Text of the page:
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COVID-19 and registered managers’ mental health

Lisa Lenton, Chair of the Care Provider Alliance (CPA) explores the additional pressures registered managers are facing and offers ways of maintaining and improving mental health.

Coronavirus has impacted businesses in social care like nothing else. But it’s impacting the sector’s staff too.

As we enter into the summer months, the requirement of the social care workforce to support the most vulnerable within our communities continues.

Our already stretched sector, as highlighted by the King’s Fund’s Social Care 360 review, is under intense pressure. As the virus began to spread across the globe, the care sector was taking note, and as early as February CPA surveys revealed where support was needed the most:

  • Maintaining the care workforce.
  • Access to, and the supply of, the correct PPE to keep people safe.
  • Finding novel strategies to care for people in the absence of appropriate protection.
  • Understanding new hospital discharge rules, driving providers to adapt existing policies quickly to support people returning into care settings.
  • Cash flow– Increased payroll costs and escalating costs for PPE caused significant numbers of providers to report concerns.

The CPA has worked extensively to influence Government action and resolve key issues, and whilst progress has been slow, there have been some successes. Despite this, the pressures on registered managers are huge, and it’s bound to impact their mental health.

Additional pressures

In the face of challenge, care workers have gone above and beyond in their resolve to care for the most vulnerable in our society. It’s with a heavy heart that we hear of the tragic loss of care workers to the virus. This has had an impact on the wellbeing of our care workforce beyond anything we have experienced in the past.

Skills for Care estimates there are around 22,000 registered managers in social care, and the additional pressures relating to the massively expanded responsibilities of their role potentially pose a significant risk of overloading to managerial mental wellbeing. Furthermore, confusing and sometimes conflicting official guidance has managers questioning whether they are doing the right thing to keep both staff and the people they support safe.

As well as being energy draining, it’s physically time-consuming to read through endless new protocols, source PPE, communicate to staff the latest guidelines and, at the same time, reassure everyone they are doing OK.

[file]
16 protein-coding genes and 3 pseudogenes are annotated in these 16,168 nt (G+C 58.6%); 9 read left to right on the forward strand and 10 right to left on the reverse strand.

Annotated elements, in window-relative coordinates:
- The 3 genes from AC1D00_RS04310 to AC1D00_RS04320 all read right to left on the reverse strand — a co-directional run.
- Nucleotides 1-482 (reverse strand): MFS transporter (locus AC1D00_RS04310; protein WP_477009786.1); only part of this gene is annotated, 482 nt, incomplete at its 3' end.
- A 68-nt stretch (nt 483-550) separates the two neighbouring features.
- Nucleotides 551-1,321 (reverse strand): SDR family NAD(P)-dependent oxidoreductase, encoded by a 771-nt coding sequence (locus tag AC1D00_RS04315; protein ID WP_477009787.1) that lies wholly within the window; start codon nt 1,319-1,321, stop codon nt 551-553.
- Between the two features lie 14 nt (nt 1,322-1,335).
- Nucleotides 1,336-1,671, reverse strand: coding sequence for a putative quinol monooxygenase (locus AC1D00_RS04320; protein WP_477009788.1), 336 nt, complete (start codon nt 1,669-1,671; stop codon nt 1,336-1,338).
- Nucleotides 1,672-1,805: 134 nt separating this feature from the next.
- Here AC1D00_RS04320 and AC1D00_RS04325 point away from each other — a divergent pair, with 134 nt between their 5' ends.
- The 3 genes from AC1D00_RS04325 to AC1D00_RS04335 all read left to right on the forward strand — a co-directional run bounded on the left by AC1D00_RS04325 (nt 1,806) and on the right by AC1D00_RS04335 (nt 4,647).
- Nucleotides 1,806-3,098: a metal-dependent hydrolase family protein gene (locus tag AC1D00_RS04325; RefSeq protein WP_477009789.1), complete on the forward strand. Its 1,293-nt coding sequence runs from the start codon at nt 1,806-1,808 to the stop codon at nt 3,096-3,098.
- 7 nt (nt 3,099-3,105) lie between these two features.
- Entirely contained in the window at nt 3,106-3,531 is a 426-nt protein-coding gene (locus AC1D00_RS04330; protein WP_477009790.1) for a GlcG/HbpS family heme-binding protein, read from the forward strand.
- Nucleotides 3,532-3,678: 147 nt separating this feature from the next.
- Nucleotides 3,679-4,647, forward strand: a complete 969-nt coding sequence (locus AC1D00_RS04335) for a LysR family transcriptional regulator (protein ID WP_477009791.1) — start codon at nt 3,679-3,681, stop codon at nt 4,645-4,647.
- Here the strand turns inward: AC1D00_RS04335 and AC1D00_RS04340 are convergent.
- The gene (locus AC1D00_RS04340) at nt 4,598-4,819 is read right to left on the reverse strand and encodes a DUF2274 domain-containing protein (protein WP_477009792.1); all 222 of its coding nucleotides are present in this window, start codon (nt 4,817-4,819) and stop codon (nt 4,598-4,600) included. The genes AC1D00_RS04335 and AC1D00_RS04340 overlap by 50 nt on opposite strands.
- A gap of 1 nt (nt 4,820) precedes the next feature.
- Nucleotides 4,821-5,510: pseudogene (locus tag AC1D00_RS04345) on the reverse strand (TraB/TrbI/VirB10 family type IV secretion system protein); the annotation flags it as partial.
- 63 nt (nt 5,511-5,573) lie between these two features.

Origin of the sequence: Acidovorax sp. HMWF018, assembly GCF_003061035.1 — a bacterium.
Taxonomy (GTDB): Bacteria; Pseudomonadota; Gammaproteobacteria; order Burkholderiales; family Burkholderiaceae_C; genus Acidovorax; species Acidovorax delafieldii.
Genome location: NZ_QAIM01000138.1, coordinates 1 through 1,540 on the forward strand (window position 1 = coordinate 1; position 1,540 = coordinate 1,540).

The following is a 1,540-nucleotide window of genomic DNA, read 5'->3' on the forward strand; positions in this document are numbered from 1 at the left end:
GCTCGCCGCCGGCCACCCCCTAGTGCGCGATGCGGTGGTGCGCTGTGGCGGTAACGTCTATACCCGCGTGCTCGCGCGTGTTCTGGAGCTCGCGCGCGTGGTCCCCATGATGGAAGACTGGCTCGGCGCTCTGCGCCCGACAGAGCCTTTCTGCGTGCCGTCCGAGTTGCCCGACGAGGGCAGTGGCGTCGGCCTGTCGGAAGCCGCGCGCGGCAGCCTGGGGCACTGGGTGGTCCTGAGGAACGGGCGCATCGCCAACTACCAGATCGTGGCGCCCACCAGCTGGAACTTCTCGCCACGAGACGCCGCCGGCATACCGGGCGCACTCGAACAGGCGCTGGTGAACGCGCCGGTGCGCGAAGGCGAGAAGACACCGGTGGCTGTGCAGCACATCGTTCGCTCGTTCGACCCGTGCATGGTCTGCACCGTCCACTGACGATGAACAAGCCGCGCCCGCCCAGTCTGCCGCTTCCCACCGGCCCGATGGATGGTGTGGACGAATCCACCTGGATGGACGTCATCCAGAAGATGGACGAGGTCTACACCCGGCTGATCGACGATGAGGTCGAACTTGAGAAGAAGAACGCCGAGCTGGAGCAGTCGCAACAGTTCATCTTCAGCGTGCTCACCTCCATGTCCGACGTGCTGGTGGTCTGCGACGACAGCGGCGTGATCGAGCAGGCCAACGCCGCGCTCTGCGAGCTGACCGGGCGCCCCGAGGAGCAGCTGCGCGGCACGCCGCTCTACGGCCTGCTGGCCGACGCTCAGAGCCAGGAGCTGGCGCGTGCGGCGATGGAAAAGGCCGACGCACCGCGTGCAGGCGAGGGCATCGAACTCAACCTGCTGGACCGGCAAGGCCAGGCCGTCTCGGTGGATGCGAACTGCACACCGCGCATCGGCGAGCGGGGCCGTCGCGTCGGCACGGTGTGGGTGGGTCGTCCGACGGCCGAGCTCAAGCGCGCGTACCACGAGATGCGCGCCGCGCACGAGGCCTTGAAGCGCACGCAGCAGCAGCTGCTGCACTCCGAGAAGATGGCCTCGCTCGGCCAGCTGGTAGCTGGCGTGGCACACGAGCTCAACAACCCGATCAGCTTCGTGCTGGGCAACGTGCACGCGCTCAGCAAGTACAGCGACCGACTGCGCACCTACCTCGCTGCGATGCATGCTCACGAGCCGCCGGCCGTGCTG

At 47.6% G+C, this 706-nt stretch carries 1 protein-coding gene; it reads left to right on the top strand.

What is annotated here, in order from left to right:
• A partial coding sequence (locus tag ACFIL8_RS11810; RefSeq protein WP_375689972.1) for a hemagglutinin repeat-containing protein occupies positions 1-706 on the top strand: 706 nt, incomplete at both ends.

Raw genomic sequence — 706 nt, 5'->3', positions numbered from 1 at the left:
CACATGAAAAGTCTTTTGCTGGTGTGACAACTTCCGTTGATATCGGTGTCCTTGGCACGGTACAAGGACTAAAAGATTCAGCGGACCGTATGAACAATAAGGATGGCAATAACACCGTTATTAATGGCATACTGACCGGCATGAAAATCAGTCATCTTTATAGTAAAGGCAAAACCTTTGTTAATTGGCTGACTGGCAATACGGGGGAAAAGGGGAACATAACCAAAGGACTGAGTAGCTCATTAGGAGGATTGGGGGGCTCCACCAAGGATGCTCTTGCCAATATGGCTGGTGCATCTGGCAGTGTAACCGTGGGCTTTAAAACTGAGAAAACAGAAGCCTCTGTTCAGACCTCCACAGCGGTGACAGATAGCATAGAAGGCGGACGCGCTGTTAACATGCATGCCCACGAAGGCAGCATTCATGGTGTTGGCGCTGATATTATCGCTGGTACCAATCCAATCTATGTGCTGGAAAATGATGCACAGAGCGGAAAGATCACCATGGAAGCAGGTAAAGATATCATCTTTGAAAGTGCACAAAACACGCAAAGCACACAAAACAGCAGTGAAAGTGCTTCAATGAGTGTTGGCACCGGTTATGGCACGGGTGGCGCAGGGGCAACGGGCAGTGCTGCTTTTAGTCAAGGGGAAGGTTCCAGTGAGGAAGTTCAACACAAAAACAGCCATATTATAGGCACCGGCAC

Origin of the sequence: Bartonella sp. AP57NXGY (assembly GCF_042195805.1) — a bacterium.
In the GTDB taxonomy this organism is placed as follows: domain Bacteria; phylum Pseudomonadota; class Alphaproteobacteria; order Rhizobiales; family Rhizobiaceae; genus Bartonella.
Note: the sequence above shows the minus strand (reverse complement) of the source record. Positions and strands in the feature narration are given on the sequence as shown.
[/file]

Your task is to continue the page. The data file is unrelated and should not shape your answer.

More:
Then there are the stresses unique to each service; Nick Kelly, Chief Executive at Axela Healthcare, points out the COVID-19 pandemic has led to his management resources being diverted towards multiple scenario contingency planning. For example, drawing up transport provisions for care workers when the Government was considering shutting Transport for London services.

Sharing, caring and supporting

Social care managers we know have an enviable resilience, and together with the right team and resources behind them, they continue to not only deliver quality care services in these challenging times, but also support their exhausted teams.
Harnessing technology, the sector is witnessing countless online meetings, creating Facebook and WhatsApp groups where knowledge is shared; there’s reassurance from the top, and there is mutual support across services like never before.

Axela has given all its staff mental health first aid training and, like many organisations, has ensured all staff have access to resources to help manage and address any mental health issues they are experiencing. These support tools go beyond stresses at work, to giving guidance to manage stress and anxiety in personal lives too, such as with finances or relationships.

Making Space manager, Judith Oaks points out it’s a team effort in keeping the physical working environment upbeat and humorous. She highlights the importance of having open and honest conversations with staff when there’s conflicting and confusing guidance. ‘It’s also about acknowledging it’s OK to get annoyed and to have times where you vent to trusted individuals,’ she says.

Sector support

To help with the practical side of things, we are collating and signposting to the latest guidance and advice from reliable sources on the coronavirus workstream on our website, but there’s also a wealth of mental health and wellbeing resources available to the sector.

We have partnered with Big Health to give care workers the tools to manage their sleep and anxiety at no cost for all staff through to December.